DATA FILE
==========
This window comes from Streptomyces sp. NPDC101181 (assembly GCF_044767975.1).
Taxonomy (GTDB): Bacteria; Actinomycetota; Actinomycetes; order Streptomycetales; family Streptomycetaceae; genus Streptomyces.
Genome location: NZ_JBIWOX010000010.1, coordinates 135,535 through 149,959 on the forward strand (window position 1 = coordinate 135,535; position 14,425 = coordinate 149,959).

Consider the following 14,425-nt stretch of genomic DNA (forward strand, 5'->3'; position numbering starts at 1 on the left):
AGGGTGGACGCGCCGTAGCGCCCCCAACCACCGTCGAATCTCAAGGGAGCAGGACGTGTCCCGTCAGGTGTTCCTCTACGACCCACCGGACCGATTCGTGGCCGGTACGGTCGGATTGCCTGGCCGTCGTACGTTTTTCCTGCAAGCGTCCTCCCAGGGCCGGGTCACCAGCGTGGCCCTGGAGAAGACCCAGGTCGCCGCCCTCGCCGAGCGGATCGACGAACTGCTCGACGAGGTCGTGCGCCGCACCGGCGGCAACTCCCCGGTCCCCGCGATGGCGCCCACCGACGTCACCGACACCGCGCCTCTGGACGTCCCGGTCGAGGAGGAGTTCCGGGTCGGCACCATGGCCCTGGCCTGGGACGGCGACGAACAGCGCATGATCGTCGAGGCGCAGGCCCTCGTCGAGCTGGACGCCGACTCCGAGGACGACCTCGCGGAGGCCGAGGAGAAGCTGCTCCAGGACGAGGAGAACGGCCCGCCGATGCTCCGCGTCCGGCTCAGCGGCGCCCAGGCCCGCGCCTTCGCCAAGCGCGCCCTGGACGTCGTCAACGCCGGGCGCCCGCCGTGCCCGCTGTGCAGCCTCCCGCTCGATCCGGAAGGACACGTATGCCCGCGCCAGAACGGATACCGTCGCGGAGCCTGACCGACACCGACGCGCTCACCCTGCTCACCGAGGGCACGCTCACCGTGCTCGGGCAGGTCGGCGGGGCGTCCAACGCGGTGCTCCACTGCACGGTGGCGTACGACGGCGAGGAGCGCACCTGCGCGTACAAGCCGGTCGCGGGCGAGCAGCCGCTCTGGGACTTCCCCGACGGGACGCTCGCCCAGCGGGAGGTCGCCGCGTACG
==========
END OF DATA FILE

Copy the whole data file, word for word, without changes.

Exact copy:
This window comes from Streptomyces sp. NPDC101181 (assembly GCF_044767975.1).
Taxonomy (GTDB): Bacteria; Actinomycetota; Actinomycetes; order Streptomycetales; family Streptomycetaceae; genus Streptomyces.
Genome location: NZ_JBIWOX010000010.1, coordinates 135,535 through 149,959 on the forward strand (window position 1 = coordinate 135,535; position 14,425 = coordinate 149,959).

Consider the following 14,425-nt stretch of genomic DNA (forward strand, 5'->3'; position numbering starts at 1 on the left):
AGGGTGGACGCGCCGTAGCGCCCCCAACCACCGTCGAATCTCAAGGGAGCAGGACGTGTCCCGTCAGGTGTTCCTCTACGACCCACCGGACCGATTCGTGGCCGGTACGGTCGGATTGCCTGGCCGTCGTACGTTTTTCCTGCAAGCGTCCTCCCAGGGCCGGGTCACCAGCGTGGCCCTGGAGAAGACCCAGGTCGCCGCCCTCGCCGAGCGGATCGACGAACTGCTCGACGAGGTCGTGCGCCGCACCGGCGGCAACTCCCCGGTCCCCGCGATGGCGCCCACCGACGTCACCGACACCGCGCCTCTGGACGTCCCGGTCGAGGAGGAGTTCCGGGTCGGCACCATGGCCCTGGCCTGGGACGGCGACGAACAGCGCATGATCGTCGAGGCGCAGGCCCTCGTCGAGCTGGACGCCGACTCCGAGGACGACCTCGCGGAGGCCGAGGAGAAGCTGCTCCAGGACGAGGAGAACGGCCCGCCGATGCTCCGCGTCCGGCTCAGCGGCGCCCAGGCCCGCGCCTTCGCCAAGCGCGCCCTGGACGTCGTCAACGCCGGGCGCCCGCCGTGCCCGCTGTGCAGCCTCCCGCTCGATCCGGAAGGACACGTATGCCCGCGCCAGAACGGATACCGTCGCGGAGCCTGACCGACACCGACGCGCTCACCCTGCTCACCGAGGGCACGCTCACCGTGCTCGGGCAGGTCGGCGGGGCGTCCAACGCGGTGCTCCACTGCACGGTGGCGTACGACGGCGAGGAGCGCACCTGCGCGTACAAGCCGGTCGCGGGCGAGCAGCCGCTCTGGGACTTCCCCGACGGGACGCTCGCCCAGCGGGAGGTCGCCGCGTACG